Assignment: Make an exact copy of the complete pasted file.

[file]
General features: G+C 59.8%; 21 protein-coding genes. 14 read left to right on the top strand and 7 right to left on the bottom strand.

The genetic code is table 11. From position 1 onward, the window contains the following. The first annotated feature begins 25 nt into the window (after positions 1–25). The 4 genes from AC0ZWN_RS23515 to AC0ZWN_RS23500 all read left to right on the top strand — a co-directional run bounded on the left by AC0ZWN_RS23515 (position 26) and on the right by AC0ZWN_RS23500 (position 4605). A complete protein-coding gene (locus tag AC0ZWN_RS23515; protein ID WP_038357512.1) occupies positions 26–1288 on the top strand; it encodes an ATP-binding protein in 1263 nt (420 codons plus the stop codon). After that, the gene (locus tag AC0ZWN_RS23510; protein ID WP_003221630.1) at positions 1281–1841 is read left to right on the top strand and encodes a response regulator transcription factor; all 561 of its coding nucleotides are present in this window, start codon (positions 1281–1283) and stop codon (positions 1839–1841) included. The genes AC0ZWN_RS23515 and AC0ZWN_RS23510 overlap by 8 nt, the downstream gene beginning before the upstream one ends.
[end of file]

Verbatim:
General features: G+C 59.8%; 21 protein-coding genes. 14 read left to right on the top strand and 7 right to left on the bottom strand.

The genetic code is table 11. From position 1 onward, the window contains the following. The first annotated feature begins 25 nt into the window (after positions 1–25). The 4 genes from AC0ZWN_RS23515 to AC0ZWN_RS23500 all read left to right on the top strand — a co-directional run bounded on the left by AC0ZWN_RS23515 (position 26) and on the right by AC0ZWN_RS23500 (position 4605). A complete protein-coding gene (locus tag AC0ZWN_RS23515; protein ID WP_038357512.1) occupies positions 26–1288 on the top strand; it encodes an ATP-binding protein in 1263 nt (420 codons plus the stop codon). After that, the gene (locus tag AC0ZWN_RS23510; protein ID WP_003221630.1) at positions 1281–1841 is read left to right on the top strand and encodes a response regulator transcription factor; all 561 of its coding nucleotides are present in this window, start codon (positions 1281–1283) and stop codon (positions 1839–1841) included. The genes AC0ZWN_RS23515 and AC0ZWN_RS23510 overlap by 8 nt, the downstream gene beginning before the upstream one ends.